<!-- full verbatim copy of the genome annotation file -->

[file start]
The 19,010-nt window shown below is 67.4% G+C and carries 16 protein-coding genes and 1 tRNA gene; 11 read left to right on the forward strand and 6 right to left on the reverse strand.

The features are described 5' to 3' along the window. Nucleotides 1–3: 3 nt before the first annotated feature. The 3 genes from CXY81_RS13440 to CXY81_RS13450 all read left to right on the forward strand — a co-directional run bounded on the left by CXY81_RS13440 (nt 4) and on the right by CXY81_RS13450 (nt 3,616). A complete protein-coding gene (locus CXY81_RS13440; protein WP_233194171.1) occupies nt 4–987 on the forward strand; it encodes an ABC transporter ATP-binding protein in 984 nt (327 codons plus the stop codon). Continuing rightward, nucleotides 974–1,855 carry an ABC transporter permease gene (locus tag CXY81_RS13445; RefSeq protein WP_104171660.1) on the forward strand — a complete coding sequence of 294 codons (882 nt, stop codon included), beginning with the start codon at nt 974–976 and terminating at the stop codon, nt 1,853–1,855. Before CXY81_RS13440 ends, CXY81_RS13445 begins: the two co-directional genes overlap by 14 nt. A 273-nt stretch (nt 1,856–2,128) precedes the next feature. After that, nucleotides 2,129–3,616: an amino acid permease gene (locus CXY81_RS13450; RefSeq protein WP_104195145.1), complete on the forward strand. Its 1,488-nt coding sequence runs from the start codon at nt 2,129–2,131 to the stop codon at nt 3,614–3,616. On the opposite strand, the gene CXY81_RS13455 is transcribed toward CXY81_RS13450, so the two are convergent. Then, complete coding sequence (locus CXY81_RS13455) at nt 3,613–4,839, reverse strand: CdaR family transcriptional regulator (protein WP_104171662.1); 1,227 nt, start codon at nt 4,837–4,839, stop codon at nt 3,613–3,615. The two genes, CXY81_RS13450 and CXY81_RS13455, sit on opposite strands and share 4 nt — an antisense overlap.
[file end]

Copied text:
The 19,010-nt window shown below is 67.4% G+C and carries 16 protein-coding genes and 1 tRNA gene; 11 read left to right on the forward strand and 6 right to left on the reverse strand.

The features are described 5' to 3' along the window. Nucleotides 1–3: 3 nt before the first annotated feature. The 3 genes from CXY81_RS13440 to CXY81_RS13450 all read left to right on the forward strand — a co-directional run bounded on the left by CXY81_RS13440 (nt 4) and on the right by CXY81_RS13450 (nt 3,616). A complete protein-coding gene (locus CXY81_RS13440; protein WP_233194171.1) occupies nt 4–987 on the forward strand; it encodes an ABC transporter ATP-binding protein in 984 nt (327 codons plus the stop codon). Continuing rightward, nucleotides 974–1,855 carry an ABC transporter permease gene (locus tag CXY81_RS13445; RefSeq protein WP_104171660.1) on the forward strand — a complete coding sequence of 294 codons (882 nt, stop codon included), beginning with the start codon at nt 974–976 and terminating at the stop codon, nt 1,853–1,855. Before CXY81_RS13440 ends, CXY81_RS13445 begins: the two co-directional genes overlap by 14 nt. A 273-nt stretch (nt 1,856–2,128) precedes the next feature. After that, nucleotides 2,129–3,616: an amino acid permease gene (locus CXY81_RS13450; RefSeq protein WP_104195145.1), complete on the forward strand. Its 1,488-nt coding sequence runs from the start codon at nt 2,129–2,131 to the stop codon at nt 3,614–3,616. On the opposite strand, the gene CXY81_RS13455 is transcribed toward CXY81_RS13450, so the two are convergent. Then, complete coding sequence (locus CXY81_RS13455) at nt 3,613–4,839, reverse strand: CdaR family transcriptional regulator (protein WP_104171662.1); 1,227 nt, start codon at nt 4,837–4,839, stop codon at nt 3,613–3,615. The two genes, CXY81_RS13450 and CXY81_RS13455, sit on opposite strands and share 4 nt — an antisense overlap.